Kansas City is now in the club of American cities that have an app dedicated to providing emojis that capture the city’s essence.
Swyft Media and Kansas City-based Single Wing Creative have collaborated to create the Emoji My City app, which offers more than a dozen Kansas City-themed images. The app is available on the Apple and Google app stores and can be synced without download to standalone messaging services such as Kik. There are no ads for iOS and Android users.
For those who aren’t millennials or don’t wear out smartphone keyboards, emojis are small pictures showing faces, places and just about anything else. They’re like digital hieroglyphics, and they’ve become an increasingly popular way to communicate as smartphone use grows.
Emoji My City’s keyboard features images designed to resemble the Kauffman Center, a streetcar and a pig smacking its lips at a rack of ribs. Badges with Royals and Chiefs themes are also included.
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The app was created by Single Wing creative director Emily Elmore and Kathy Lu, The Star’s assistant managing editor for features, although the venture is not connected to The Star.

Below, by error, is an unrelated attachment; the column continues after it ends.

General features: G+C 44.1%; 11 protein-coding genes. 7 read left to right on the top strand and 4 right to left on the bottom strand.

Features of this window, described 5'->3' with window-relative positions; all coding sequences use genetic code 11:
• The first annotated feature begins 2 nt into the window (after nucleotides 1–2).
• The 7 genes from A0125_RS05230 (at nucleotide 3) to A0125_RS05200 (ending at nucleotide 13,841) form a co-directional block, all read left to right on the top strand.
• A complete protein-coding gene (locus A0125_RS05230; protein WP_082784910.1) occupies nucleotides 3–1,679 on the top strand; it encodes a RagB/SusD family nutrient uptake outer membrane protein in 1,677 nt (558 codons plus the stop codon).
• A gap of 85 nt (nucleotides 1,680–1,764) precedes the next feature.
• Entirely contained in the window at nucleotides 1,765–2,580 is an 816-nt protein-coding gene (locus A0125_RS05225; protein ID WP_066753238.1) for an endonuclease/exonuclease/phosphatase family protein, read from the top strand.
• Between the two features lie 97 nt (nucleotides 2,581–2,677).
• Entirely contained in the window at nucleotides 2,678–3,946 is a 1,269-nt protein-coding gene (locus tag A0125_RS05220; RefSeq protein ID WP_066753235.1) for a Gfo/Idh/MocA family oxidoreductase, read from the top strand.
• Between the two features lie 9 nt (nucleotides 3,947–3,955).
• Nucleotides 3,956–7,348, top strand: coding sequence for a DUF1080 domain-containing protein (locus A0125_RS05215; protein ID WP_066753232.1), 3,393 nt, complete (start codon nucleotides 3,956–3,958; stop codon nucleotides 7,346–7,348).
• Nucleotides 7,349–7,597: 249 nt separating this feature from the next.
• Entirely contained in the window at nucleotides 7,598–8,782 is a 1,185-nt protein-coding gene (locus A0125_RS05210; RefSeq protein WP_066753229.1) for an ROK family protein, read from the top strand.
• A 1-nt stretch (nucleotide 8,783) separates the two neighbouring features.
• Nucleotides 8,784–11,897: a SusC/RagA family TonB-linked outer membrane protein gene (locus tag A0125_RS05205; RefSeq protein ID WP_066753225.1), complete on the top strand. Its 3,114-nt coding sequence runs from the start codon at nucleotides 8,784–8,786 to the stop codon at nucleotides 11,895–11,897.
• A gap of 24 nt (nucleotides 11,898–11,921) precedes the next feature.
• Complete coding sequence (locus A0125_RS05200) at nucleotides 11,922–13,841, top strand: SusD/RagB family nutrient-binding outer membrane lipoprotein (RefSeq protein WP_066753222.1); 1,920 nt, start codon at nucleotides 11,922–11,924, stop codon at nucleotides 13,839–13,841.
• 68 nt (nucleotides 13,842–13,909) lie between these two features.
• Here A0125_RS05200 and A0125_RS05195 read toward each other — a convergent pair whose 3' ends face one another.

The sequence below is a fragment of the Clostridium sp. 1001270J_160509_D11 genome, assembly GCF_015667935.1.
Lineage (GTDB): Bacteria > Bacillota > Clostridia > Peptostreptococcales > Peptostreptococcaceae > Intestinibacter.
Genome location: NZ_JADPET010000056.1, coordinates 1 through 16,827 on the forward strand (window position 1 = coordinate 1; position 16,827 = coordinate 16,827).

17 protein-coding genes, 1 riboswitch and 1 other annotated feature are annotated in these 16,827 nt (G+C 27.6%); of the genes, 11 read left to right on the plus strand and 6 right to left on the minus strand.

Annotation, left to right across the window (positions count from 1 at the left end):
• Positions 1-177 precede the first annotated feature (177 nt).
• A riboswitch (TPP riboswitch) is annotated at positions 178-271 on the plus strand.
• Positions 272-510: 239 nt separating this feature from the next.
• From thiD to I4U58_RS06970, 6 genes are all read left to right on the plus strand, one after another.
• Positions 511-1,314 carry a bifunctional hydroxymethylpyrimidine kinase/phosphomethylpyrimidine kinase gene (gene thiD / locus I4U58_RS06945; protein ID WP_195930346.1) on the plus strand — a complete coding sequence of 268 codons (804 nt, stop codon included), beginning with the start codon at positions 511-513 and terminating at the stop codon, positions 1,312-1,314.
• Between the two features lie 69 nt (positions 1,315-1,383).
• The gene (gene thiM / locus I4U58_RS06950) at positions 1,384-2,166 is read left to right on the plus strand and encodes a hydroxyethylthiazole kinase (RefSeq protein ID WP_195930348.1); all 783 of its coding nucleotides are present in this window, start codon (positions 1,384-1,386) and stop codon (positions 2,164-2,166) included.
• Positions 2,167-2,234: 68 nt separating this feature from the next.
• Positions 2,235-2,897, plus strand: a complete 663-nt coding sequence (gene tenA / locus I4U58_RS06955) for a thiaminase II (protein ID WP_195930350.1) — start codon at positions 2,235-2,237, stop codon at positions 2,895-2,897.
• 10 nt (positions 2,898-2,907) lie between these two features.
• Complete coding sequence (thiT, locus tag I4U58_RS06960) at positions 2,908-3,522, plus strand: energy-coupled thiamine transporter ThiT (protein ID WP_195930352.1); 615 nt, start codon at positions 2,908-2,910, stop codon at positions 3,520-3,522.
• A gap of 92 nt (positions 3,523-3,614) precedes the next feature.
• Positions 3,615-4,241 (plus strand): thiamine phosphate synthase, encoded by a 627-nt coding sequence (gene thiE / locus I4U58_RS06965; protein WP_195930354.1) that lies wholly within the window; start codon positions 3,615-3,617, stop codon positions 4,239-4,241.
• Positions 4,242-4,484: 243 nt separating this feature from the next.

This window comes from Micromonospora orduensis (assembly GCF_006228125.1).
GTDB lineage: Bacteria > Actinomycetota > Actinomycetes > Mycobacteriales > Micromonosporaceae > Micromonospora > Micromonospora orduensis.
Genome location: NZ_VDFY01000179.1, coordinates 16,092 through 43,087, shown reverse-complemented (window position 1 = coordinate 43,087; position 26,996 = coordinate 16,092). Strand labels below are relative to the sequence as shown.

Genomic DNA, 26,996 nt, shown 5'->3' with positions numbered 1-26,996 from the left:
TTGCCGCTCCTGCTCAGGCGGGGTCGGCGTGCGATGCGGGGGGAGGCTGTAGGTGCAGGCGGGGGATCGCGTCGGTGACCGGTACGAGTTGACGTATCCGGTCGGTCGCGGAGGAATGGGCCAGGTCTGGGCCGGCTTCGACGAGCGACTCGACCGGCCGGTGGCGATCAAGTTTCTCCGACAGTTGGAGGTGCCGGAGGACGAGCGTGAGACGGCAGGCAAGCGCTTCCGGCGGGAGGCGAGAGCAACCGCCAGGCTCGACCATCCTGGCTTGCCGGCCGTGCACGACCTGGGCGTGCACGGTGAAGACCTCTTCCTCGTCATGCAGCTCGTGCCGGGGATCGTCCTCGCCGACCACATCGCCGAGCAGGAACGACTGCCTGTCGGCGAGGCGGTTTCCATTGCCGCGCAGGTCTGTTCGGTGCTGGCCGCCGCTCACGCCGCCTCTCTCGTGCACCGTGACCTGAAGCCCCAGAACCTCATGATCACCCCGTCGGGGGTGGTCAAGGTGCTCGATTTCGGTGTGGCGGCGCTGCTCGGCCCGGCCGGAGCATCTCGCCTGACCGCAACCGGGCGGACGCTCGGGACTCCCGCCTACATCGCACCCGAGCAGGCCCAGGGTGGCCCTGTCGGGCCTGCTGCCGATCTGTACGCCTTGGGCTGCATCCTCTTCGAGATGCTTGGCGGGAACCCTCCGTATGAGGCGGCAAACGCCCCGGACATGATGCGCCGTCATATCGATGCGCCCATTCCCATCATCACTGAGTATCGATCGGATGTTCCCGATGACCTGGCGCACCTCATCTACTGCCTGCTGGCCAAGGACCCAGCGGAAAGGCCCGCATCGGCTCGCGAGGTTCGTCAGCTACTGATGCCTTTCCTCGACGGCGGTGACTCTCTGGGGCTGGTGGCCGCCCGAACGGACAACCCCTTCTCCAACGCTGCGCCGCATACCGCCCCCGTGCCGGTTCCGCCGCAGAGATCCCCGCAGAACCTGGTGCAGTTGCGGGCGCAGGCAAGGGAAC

The app also provides stickers (cartoon pictures) and GIFs (moving images) in its keyboard.
Users can copy their image of choice and paste it into their message, but keyboard users who have not downloaded the app have access only to stickers.
Elmore said the Kansas City emoji keyboard has been accessed more than 100,000 times since it was released June 3, with a fraction of that traffic coming via Google and Apple app store download.
The app asks that users grant it “full access” in their keyboard settings. Elliot Wiersgalla, a digital strategist with Single Wing, said the company tracks usage statistics, but “we do not see or store your personal information.”
The analytic information the firm receives shows the Royals artwork and an image of the Kansas City skyline getting the most play, Elmore said.
Similar apps have popped up across the country. Chicagoans can send pictures of the John Hancock Center and the silver, beanlike Cloud Gate sculpture. Folks in New Orleans can share cartoon crawdads, alligators and gumbo. Philadelphia, Baltimore and Washington, D.C., have emoji keyboards. New York City has at least two.
Elmore said the Kansas City-themed app is different because it’s free, it’s available on a wide variety of platforms and its designers have made local companies part of their business model.
Because Single Wing doesn’t receive any advertising revenue, the company aims to charge Kansas City businesses who want their companies to be emojified.
Wiersgalla said the company plans to release 10 to 15 new images. The company hopes to use the Royals, Chiefs and Sporting KC logos, as well as images of nonsports entities such as the Kemper Museum of Contemporary Art.
The company plans to offer a similar service in Las Vegas and has discussed the Chicago and New Orleans markets, Elmore said.